The Cowboys owner has upped the stakes in his growing feud with Roger Goodell, and claims he will sue the league if the commissioner's contract is extended.
Hall-of-Famer Jerry Jones. Photo by Charles LeClaire-USA TODAY Sports
Incensed that the NFL has suspended Ezekiel Elliott, his star running back, for domestic violence charges and in turn created another season filled with court and appellate court battles between a star player and the league, Dallas Cowboys owner Jerry Jones has reportedly hired former Harvey Weinstein attorney David Boies to block Roger Goodell's impending contract extension and has threatened to sue the league.
According to a report from the New York Times, Jones told the six other owners who comprise the NFL's compensation committee that he hired Boies to contest Goodell's new contract during a conference call last week.
Jones said in a conference call last Thursday with the six owners — those of the Chiefs, Falcons, Giants, Patriots, Steelers and Texans — that legal papers were drawn up and would be served this Friday if the committee did not scrap its plans to extend Goodell’s contract.
As of Wednesday, the owners have not been sued.
After the conference call, Jones's status as an ad hoc member of the compensation committee was revoked by the remaining six members.
Boies has come under fire recently as it was revealed that he was working behind the scenes to suppress soon-to-be-published stories documenting Hollywood producer Harvey Weinstein's serial sexual harassment and abuse of actresses and employees. One such story was published by the New York Times, a client of Boies' firm, Boies Schiller and Flexner, at the time. According to a report this week in The New Yorker, a private investigation firm called Black Cube was engaged to stop the publication of the story, and two PIs from the company even met with one of Weinstein's most vocal critics, actress Rose McGowan, under false identities to "extract information" from her.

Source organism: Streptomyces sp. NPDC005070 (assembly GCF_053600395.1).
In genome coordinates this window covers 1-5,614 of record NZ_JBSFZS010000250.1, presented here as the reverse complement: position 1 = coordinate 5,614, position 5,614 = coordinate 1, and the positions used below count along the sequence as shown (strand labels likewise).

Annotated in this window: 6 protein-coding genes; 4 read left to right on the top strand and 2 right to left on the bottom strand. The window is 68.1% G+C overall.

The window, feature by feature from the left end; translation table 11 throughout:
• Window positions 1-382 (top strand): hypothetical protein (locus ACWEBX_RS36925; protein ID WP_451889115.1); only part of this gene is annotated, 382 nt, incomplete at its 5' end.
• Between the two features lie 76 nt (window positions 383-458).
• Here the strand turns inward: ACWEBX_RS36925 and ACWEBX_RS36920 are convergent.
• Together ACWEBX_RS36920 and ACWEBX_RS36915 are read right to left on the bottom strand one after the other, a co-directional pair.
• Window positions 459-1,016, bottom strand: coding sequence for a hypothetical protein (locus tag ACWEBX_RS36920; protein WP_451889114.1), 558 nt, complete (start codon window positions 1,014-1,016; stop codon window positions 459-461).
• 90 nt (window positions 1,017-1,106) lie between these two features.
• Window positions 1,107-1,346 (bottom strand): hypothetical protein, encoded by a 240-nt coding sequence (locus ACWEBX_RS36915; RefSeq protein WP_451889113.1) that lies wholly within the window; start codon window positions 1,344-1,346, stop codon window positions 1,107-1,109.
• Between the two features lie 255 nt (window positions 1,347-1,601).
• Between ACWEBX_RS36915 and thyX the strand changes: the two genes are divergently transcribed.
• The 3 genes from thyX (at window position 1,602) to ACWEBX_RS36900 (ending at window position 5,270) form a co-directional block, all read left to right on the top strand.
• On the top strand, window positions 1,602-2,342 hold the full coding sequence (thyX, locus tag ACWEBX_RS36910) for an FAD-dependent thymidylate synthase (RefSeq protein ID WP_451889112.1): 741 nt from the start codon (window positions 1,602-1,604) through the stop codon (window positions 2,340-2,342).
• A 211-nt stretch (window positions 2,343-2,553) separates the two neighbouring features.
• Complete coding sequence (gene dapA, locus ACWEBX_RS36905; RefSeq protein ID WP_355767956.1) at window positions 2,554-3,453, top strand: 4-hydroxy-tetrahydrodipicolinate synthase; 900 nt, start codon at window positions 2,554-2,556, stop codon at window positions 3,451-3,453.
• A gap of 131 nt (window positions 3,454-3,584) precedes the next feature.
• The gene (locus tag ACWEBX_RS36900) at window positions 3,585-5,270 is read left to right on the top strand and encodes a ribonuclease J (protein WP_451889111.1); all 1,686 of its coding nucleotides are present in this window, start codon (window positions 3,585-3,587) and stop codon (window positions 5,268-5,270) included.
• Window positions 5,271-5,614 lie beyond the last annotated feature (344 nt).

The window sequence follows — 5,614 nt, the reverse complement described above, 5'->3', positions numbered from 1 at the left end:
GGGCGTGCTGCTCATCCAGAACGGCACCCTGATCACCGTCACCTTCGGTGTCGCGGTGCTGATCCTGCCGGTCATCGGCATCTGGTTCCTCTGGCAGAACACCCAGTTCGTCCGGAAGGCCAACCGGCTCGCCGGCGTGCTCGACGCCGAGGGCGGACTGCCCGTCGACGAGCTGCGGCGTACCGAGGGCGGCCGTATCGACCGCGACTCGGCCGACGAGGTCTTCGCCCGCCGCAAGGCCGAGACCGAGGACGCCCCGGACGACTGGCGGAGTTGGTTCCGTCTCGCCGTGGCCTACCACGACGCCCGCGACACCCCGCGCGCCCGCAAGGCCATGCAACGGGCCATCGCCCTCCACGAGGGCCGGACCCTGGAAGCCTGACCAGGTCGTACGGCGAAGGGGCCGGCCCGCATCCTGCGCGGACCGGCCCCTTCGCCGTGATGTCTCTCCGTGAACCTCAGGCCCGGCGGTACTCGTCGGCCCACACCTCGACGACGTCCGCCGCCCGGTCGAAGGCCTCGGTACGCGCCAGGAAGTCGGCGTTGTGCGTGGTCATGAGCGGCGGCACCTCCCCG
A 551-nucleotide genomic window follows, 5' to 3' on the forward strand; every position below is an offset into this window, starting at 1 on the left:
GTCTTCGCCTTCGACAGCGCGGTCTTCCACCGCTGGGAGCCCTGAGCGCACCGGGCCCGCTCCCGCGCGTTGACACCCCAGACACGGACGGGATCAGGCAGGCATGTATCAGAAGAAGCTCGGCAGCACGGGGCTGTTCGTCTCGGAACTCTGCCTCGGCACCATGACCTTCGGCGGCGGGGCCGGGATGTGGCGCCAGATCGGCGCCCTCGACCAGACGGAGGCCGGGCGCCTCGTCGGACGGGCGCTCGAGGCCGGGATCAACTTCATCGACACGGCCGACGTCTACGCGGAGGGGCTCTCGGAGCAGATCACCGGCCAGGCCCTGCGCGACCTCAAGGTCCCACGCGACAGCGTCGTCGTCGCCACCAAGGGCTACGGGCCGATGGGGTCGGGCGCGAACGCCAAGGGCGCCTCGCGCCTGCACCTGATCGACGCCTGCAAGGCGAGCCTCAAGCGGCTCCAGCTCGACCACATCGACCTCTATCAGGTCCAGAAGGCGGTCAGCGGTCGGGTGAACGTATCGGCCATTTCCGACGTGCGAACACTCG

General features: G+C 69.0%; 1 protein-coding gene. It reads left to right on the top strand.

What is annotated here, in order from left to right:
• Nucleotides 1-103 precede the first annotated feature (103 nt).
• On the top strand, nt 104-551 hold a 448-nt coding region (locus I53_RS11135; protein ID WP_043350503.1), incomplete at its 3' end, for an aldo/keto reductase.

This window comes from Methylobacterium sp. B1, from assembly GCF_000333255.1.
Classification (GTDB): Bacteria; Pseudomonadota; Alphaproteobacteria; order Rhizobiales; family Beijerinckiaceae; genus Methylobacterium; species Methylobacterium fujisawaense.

The explicit goal of the investigations, laid out in one contract with Black Cube, signed in July, was to stop the publication of the abuse allegations against Weinstein that eventually emerged in the New York Times and The New Yorker. Over the course of a year, Weinstein had the agencies “target,” or collect information on, dozens of individuals, and compile psychological profiles that sometimes focussed on their personal or sexual histories. Weinstein monitored the progress of the investigations personally. He also enlisted former employees from his film enterprises to join in the effort, collecting names and placing calls that, according to some sources who received them, felt intimidating.
In some cases, the investigative effort was run through Weinstein’s lawyers, including David Boies, a celebrated attorney who represented Al Gore in the 2000 Presidential-election dispute and argued for marriage equality before the U.S. Supreme Court. Boies personally signed the contract directing Black Cube to attempt to uncover information that would stop the publication of a Times story about Weinstein’s abuses, while his firm was also representing the Times, including in a libel case.
In the aftermath of the New Yorker report, the Times has fired Boies' firm for what the paper called "a grave betrayal of trust." Now Jones, in order to protect another accused abuser, has gone to the apparent expert. It takes a lot to make Roger Goodell look good by comparison, but Jerry sure is trying his damnedest.